Suppose you have a stationary circle, and inside that circle is a second smaller circle, touching the larger circle from within. Pick an arbitrary point on the inner circle, call it $K$. Imagine pushing the inner circle against the outer circle, so that the inner circle revolves around its own center, as it moves inside the larger circle. What path does $K$ describe?

If you saw my earlier blog post on cats on ladders, you would recognize it to be an astroid!

Try setting $\text{Radius}=0.33$ in the slider to see what happens when the radius of the inner circle is a third of the larger circle as well, although the rounding error becomes more visible. (It’s a deltoid)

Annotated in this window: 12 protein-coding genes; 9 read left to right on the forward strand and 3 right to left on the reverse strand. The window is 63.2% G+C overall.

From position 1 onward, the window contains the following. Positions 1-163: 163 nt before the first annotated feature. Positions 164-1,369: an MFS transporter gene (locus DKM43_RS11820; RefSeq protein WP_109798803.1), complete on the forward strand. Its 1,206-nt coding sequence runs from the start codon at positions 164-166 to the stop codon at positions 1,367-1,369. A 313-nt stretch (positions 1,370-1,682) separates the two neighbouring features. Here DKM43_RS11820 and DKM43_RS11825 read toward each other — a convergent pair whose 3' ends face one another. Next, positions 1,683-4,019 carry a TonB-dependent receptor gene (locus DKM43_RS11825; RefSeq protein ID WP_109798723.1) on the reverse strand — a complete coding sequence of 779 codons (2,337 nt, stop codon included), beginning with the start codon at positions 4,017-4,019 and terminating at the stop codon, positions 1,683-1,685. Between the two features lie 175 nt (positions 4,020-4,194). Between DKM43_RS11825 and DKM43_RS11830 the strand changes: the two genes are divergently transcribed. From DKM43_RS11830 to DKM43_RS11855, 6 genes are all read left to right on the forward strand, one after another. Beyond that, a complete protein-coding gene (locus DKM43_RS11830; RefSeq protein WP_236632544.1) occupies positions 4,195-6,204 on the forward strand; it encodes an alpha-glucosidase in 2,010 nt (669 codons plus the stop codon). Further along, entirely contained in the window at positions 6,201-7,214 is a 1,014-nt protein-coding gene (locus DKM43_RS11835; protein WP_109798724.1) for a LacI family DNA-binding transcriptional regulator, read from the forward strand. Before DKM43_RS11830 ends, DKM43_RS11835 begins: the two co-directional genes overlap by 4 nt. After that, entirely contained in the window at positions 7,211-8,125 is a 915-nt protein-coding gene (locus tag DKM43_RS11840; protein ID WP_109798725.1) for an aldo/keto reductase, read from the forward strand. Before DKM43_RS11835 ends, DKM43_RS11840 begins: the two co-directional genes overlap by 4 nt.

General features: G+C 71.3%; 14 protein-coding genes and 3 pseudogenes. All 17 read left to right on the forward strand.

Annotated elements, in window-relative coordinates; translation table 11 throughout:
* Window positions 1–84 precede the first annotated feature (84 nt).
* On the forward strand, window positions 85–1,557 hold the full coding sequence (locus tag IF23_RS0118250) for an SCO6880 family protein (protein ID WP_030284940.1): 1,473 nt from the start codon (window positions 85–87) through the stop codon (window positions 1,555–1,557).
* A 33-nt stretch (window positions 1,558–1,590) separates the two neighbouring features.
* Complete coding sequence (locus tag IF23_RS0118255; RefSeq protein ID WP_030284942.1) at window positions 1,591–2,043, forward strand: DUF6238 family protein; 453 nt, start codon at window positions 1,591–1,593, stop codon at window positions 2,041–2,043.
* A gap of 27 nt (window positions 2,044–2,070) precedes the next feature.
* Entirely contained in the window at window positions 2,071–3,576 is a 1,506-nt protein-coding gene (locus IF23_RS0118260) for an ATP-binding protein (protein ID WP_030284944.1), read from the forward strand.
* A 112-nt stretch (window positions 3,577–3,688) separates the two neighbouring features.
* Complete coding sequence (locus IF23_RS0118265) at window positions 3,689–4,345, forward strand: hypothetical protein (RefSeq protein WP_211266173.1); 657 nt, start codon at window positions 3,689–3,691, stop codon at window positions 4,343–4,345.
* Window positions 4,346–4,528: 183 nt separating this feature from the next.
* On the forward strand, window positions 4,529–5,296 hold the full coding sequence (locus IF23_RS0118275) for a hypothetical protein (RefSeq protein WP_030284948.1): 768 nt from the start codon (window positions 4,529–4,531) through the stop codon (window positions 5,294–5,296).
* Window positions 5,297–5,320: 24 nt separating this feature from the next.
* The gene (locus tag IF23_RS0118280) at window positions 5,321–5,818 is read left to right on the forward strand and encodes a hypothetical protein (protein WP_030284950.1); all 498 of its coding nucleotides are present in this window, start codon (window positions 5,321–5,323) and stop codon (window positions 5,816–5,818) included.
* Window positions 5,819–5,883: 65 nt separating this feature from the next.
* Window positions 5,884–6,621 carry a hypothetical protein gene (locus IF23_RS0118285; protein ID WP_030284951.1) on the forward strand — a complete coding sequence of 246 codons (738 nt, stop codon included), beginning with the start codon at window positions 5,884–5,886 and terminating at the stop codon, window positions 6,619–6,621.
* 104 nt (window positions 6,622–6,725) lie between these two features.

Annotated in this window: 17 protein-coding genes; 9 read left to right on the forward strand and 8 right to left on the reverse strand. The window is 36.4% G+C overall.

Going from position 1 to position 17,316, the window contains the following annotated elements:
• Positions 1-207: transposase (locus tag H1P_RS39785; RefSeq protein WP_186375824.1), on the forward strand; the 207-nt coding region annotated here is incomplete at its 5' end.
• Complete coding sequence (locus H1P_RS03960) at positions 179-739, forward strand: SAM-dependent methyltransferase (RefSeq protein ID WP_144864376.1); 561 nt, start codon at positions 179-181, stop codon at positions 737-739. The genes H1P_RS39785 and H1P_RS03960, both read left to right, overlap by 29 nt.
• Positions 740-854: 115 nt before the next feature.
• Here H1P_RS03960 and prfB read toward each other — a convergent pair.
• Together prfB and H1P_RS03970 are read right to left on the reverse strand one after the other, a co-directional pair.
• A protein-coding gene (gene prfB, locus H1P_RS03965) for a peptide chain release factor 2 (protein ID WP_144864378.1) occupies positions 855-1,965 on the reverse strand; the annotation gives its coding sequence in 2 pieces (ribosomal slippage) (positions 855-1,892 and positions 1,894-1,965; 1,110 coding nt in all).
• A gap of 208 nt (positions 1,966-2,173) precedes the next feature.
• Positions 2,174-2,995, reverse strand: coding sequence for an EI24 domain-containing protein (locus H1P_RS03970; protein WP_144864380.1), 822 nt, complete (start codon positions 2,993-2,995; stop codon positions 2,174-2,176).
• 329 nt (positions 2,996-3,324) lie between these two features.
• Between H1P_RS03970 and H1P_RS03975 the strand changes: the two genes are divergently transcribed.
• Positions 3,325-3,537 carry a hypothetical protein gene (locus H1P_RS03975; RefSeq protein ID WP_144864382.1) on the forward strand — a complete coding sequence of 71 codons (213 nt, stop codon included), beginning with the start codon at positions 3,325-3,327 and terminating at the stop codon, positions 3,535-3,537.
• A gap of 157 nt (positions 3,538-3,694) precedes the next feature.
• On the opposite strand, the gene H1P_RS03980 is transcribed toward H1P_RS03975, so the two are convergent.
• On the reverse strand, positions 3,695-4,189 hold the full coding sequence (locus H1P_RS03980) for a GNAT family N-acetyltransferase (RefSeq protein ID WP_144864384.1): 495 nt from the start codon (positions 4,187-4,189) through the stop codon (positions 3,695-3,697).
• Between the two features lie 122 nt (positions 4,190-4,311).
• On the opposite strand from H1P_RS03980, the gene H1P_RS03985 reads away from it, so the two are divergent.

Now this is the interesting part: what happens if the diameter of the inner circle is exactly the radius of the larger circle? Make a guess!

Here is a more detailed version, emphasizing that the angles $\alpha = \beta$ at all times.

Did you guess that it would be a straight line? The fact that the path described is a straight line is sometimes called Copernicus’s theorem. However, mechanical devices exploiting this fact have been made long before Copernicus: see Tusi couple.

In general, shapes traced by small circles rolling inside of larger ones are called hypocycloids. For a nice exposition of this, as well as some related phenomena (some quite a bit deeper), see this post on John Baez’s blog. For more problems like this, see the book Lines and Curves.